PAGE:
Another green monster in the merger

Model aeroplane at Air Niugini
Is the merger between Air Niugini and Airlines PNG in the best interest of the people of Papua New Guinea?

The proposed merger between Air Niugini and Airlines PNG is a hot topic this week. People have been throwing their thoughts all over the media with a good majority against it. I must also agree.

That is not to say there are benefits to it, there is, however, the merger creates a monopoly in the aviation market which is my greatest concern. As we all know competition creates a healthy market with affordable prices. However, the merger will remove the current competition. This may create another green monster.

The green monster is a term I like to describe our national commercial bank, Bank South Pacific (BSP). When the Papua New Guinea Banking Corporation (PNGBC) was merged with BSP back in 2002, BSP’s managing director Noel Smith said

…significant cost savings as part of the synergistic benefits of amalgamation…a locally owned entity, the bank would promote stability in the PNG economy, ensuring that a bank with significant market share will make decisions in the best interests of PNG and its people

However, in the last couple of years they have increased and added extra fees. This raises the question if the merger actually achieved its goal of cost saving – the same reasoning is being given for the airline merger.

If the merger happens, air travel will be monopolized by a single airline and who is to say they won’t charge exorbitant prices, higher than the current, for a service that is already unfair. Francis Kalukal puts this out clearly in his letter published in The National (27/09/11).

He questions the logic of the merger and points out that the large costs incurred by Air Niugini are due to inefficient management and operations especially with the frequent cancellations (as an example) which forces the airlines to accommodate travellers in very expensive places like Lae and Port Moresby. He even goes further by comparing the service received by international travellers as opposed to the domestic routes.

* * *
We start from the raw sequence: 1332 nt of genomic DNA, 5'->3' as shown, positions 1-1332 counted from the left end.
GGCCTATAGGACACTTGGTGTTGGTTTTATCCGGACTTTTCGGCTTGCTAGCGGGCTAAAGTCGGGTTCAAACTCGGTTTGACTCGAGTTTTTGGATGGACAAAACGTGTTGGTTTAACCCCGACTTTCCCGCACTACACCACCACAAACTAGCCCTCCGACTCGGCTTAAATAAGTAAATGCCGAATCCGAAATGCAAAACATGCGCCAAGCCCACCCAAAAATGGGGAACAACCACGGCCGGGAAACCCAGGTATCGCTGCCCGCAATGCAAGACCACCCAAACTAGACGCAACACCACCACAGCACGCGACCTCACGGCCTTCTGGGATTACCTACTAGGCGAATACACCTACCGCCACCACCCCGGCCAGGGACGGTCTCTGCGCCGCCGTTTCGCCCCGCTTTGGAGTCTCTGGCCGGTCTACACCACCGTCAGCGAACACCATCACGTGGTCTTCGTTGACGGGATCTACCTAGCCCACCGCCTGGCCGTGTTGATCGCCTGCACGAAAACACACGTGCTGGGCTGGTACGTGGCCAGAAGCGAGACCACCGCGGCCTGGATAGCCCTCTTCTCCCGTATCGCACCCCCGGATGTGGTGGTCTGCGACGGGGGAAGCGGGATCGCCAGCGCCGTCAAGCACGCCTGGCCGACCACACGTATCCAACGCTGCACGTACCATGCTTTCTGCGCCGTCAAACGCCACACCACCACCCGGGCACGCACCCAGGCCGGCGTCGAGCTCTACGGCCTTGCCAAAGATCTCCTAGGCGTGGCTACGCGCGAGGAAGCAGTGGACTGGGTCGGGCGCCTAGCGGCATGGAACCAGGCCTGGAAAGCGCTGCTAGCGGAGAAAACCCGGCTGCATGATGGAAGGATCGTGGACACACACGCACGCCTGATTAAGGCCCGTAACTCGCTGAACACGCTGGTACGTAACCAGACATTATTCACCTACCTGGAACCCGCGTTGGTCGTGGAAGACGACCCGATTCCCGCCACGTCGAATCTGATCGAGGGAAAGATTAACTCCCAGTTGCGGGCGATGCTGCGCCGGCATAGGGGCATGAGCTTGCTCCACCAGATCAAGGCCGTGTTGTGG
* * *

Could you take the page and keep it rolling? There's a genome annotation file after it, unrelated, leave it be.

Why should someone taking a short flight to Cairns be served a nicely prepared sandwich plus drink (even beer) while someone travelling from Port Moresby to Rabaul are served a small packet of biscuit and a small cup of juice? Yet the domestic traveller would have paid higher airfares than the international traveller.

The merger is pushed by former Prime Minster Sir Mekere Morauta who also used the free education gimmick in 2007 and was the one that introduced privatisation and the BSP merger. The people at the time trusted him because of his economic background. Unfortunately, the BSP merger, although a good business deal, is not a good deal for the minimum wage earner whose hard earned kina gets gobbled up by a hungry green monster.

The idea of merging the airlines is only workable if there is healthy competition. The merged companies would become one, put their resources together and provide services against others. However, in this case, if the airlines merge we are left again with a monopoly.

Is that in the best interest of the people of Papua New Guinea?